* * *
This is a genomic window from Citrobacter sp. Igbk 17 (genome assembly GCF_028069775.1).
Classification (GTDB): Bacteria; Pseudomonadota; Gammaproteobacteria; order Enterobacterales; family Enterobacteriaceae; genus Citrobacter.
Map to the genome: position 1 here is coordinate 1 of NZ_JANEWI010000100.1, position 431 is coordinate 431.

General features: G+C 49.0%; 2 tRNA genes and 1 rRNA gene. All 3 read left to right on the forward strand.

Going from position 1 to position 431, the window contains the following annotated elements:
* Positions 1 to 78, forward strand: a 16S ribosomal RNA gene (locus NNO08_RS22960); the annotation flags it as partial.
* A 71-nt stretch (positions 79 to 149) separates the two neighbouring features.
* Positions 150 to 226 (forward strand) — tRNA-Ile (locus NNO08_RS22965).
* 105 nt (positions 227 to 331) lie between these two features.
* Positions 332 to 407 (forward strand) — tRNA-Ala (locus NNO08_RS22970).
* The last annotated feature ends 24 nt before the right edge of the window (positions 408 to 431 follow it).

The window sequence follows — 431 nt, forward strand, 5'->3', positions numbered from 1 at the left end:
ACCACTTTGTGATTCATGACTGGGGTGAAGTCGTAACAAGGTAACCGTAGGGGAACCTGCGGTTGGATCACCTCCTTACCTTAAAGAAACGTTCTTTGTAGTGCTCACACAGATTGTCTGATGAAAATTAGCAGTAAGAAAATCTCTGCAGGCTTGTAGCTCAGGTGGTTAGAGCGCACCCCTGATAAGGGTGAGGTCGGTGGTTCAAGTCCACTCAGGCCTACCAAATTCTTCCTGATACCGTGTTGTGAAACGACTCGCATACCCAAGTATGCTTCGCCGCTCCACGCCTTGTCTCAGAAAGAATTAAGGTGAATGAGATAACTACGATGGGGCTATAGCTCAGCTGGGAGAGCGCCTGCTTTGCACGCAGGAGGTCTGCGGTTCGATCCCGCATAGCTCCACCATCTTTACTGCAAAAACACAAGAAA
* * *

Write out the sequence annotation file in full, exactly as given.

This is a genomic window from Citrobacter sp. Igbk 17 (genome assembly GCF_028069775.1).
Classification (GTDB): Bacteria; Pseudomonadota; Gammaproteobacteria; order Enterobacterales; family Enterobacteriaceae; genus Citrobacter.
Map to the genome: position 1 here is coordinate 1 of NZ_JANEWI010000100.1, position 431 is coordinate 431.

General features: G+C 49.0%; 2 tRNA genes and 1 rRNA gene. All 3 read left to right on the forward strand.

Going from position 1 to position 431, the window contains the following annotated elements:
* Positions 1 to 78, forward strand: a 16S ribosomal RNA gene (locus NNO08_RS22960); the annotation flags it as partial.
* A 71-nt stretch (positions 79 to 149) separates the two neighbouring features.
* Positions 150 to 226 (forward strand) — tRNA-Ile (locus NNO08_RS22965).
* 105 nt (positions 227 to 331) lie between these two features.
* Positions 332 to 407 (forward strand) — tRNA-Ala (locus NNO08_RS22970).
* The last annotated feature ends 24 nt before the right edge of the window (positions 408 to 431 follow it).

The window sequence follows — 431 nt, forward strand, 5'->3', positions numbered from 1 at the left end:
ACCACTTTGTGATTCATGACTGGGGTGAAGTCGTAACAAGGTAACCGTAGGGGAACCTGCGGTTGGATCACCTCCTTACCTTAAAGAAACGTTCTTTGTAGTGCTCACACAGATTGTCTGATGAAAATTAGCAGTAAGAAAATCTCTGCAGGCTTGTAGCTCAGGTGGTTAGAGCGCACCCCTGATAAGGGTGAGGTCGGTGGTTCAAGTCCACTCAGGCCTACCAAATTCTTCCTGATACCGTGTTGTGAAACGACTCGCATACCCAAGTATGCTTCGCCGCTCCACGCCTTGTCTCAGAAAGAATTAAGGTGAATGAGATAACTACGATGGGGCTATAGCTCAGCTGGGAGAGCGCCTGCTTTGCACGCAGGAGGTCTGCGGTTCGATCCCGCATAGCTCCACCATCTTTACTGCAAAAACACAAGAAA